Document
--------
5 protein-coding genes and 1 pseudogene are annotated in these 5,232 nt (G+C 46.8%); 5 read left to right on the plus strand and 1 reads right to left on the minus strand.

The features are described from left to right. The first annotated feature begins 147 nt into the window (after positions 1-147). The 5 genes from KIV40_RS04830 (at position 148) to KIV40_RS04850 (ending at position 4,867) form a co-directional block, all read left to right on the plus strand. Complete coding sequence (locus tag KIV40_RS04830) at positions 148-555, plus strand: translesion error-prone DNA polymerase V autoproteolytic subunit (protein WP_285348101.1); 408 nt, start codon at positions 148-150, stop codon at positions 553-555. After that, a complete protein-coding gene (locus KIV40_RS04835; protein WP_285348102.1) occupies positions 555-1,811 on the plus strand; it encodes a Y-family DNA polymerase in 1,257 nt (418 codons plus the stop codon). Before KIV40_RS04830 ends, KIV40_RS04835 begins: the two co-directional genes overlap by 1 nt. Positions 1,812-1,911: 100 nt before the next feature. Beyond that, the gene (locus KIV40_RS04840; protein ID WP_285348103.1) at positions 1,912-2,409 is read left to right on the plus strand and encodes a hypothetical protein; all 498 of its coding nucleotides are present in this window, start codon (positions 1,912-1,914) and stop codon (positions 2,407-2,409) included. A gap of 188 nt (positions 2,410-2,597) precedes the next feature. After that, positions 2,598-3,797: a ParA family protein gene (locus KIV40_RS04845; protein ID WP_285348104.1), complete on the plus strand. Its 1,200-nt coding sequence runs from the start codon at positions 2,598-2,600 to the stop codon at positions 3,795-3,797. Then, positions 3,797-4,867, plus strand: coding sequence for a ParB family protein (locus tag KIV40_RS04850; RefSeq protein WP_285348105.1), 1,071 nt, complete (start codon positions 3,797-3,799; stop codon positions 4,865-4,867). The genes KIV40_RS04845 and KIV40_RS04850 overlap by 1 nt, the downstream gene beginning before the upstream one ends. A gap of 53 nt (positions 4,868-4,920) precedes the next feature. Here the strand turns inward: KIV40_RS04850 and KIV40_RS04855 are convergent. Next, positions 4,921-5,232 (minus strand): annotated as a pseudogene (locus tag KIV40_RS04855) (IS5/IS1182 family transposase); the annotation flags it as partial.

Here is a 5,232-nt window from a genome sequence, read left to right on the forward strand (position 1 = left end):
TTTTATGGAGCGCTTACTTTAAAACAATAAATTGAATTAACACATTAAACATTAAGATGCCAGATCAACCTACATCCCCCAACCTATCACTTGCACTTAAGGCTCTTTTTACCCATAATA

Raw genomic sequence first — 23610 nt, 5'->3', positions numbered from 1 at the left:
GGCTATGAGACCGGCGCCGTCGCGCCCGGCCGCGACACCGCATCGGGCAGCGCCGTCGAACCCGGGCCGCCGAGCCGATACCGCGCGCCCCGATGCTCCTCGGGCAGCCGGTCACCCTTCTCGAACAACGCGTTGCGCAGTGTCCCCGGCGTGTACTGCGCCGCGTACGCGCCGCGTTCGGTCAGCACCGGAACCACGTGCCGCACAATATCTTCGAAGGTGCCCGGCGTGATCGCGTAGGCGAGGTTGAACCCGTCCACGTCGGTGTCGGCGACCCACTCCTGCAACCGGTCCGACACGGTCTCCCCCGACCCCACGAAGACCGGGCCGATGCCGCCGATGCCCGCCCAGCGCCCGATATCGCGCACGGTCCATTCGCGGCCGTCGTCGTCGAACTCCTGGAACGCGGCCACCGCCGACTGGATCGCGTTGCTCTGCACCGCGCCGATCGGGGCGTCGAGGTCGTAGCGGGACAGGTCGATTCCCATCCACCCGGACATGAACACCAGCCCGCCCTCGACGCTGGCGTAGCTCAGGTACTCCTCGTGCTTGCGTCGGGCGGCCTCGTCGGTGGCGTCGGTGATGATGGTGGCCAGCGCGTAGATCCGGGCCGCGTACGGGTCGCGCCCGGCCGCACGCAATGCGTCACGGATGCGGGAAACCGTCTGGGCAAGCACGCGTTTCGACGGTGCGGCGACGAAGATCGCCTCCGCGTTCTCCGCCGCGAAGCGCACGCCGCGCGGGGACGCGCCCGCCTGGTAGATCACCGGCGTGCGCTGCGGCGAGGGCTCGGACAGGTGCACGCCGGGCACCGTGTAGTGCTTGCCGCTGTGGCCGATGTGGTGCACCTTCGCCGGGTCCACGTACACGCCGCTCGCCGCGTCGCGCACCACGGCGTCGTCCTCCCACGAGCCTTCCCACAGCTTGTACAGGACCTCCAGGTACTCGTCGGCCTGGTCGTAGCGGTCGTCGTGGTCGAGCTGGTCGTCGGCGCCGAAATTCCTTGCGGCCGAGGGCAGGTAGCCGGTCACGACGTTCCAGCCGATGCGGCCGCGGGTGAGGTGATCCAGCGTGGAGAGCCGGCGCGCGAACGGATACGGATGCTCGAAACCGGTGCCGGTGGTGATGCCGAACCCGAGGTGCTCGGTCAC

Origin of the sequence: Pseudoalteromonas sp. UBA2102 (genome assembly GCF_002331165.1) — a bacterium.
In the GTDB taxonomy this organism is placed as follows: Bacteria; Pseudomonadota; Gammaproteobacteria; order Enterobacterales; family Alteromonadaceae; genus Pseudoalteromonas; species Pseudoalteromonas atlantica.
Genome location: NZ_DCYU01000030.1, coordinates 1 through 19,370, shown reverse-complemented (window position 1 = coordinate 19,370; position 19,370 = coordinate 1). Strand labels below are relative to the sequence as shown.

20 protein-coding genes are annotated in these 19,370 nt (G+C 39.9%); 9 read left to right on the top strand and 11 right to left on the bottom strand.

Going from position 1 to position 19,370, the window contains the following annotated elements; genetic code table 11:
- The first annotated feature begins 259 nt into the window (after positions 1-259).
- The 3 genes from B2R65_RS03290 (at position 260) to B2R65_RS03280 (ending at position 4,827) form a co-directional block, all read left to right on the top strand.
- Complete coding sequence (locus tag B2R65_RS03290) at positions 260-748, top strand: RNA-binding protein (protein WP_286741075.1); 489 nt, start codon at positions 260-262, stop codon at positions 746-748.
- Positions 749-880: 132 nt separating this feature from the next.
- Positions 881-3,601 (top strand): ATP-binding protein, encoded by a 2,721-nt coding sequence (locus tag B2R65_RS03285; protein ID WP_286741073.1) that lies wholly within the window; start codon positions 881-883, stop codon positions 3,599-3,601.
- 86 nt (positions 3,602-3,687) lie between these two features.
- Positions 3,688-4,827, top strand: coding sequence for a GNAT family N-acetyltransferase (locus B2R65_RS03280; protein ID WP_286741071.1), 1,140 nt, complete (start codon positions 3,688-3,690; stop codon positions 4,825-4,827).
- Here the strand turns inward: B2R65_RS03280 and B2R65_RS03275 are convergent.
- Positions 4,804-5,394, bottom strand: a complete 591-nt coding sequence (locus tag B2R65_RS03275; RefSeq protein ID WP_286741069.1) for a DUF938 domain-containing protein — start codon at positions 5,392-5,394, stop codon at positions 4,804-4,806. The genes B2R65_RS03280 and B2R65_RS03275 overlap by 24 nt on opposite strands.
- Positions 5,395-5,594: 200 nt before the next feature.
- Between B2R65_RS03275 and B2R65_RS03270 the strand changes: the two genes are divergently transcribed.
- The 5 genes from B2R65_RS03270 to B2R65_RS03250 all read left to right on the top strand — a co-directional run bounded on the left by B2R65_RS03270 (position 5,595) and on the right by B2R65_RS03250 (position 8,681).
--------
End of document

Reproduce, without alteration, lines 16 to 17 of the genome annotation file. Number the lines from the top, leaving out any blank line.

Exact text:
- Positions 881-3,601 (top strand): ATP-binding protein, encoded by a 2,721-nt coding sequence (locus tag B2R65_RS03285; protein ID WP_286741073.1) that lies wholly within the window; start codon positions 881-883, stop codon positions 3,599-3,601.
- 86 nt (positions 3,602-3,687) lie between these two features.